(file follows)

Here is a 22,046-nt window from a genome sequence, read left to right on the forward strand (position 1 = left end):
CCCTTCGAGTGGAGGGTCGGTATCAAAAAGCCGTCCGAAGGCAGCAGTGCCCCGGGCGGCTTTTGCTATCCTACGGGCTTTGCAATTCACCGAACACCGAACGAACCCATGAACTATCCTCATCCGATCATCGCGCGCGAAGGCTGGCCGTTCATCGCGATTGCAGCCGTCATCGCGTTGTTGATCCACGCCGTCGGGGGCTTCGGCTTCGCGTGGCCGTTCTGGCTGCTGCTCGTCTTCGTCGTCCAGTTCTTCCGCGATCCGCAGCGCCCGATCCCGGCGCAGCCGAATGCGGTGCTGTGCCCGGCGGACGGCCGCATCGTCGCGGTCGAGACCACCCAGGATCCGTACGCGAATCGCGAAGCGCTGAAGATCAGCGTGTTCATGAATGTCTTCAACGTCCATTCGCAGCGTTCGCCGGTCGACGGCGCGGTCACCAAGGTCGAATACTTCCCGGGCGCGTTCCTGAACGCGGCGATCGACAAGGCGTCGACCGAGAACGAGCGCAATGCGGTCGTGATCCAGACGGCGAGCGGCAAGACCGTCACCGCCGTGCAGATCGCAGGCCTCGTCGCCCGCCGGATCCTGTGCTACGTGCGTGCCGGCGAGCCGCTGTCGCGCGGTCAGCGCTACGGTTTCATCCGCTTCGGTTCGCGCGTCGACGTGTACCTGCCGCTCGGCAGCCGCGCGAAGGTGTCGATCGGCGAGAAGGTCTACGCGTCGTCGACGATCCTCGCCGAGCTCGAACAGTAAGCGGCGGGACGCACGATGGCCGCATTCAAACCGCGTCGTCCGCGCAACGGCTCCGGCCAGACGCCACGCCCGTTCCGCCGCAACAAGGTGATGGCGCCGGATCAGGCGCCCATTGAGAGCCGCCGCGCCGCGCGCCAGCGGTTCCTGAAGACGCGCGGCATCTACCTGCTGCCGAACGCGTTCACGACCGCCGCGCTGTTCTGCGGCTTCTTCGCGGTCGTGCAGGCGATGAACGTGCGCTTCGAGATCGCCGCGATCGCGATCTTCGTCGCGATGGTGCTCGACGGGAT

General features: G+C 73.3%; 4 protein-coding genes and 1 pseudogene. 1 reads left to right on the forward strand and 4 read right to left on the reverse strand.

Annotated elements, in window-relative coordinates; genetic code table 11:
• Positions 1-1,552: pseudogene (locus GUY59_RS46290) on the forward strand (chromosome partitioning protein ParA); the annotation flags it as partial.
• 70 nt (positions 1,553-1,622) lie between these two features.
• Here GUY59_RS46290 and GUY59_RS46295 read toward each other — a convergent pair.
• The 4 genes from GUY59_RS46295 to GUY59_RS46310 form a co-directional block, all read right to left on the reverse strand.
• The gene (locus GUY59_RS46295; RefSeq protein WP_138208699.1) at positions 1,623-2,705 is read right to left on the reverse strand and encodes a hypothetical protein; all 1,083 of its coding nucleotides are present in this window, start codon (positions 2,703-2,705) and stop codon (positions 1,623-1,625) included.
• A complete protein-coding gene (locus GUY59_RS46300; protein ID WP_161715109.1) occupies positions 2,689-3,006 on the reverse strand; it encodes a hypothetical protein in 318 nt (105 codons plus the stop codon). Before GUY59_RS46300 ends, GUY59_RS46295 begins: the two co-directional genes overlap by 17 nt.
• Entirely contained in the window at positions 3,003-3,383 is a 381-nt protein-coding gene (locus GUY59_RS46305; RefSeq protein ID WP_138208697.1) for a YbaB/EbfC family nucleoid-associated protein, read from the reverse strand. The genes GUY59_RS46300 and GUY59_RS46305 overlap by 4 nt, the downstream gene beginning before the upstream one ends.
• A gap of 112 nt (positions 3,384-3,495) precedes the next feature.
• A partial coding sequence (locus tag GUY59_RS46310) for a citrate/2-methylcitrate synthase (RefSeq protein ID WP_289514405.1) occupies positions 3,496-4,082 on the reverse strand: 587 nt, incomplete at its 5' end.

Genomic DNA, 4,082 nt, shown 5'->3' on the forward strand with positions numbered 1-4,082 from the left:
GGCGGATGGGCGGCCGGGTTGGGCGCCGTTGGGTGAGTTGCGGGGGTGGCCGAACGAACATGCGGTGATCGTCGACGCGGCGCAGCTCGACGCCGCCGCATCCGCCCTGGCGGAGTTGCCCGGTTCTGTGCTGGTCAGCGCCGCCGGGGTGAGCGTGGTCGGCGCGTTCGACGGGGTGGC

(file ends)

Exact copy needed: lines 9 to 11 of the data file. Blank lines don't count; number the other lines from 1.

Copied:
• The gene (locus GUY59_RS46295; RefSeq protein WP_138208699.1) at positions 1,623-2,705 is read right to left on the reverse strand and encodes a hypothetical protein; all 1,083 of its coding nucleotides are present in this window, start codon (positions 2,703-2,705) and stop codon (positions 1,623-1,625) included.
• A complete protein-coding gene (locus GUY59_RS46300; protein ID WP_161715109.1) occupies positions 2,689-3,006 on the reverse strand; it encodes a hypothetical protein in 318 nt (105 codons plus the stop codon). Before GUY59_RS46300 ends, GUY59_RS46295 begins: the two co-directional genes overlap by 17 nt.
• Entirely contained in the window at positions 3,003-3,383 is a 381-nt protein-coding gene (locus GUY59_RS46305; RefSeq protein ID WP_138208697.1) for a YbaB/EbfC family nucleoid-associated protein, read from the reverse strand. The genes GUY59_RS46300 and GUY59_RS46305 overlap by 4 nt, the downstream gene beginning before the upstream one ends.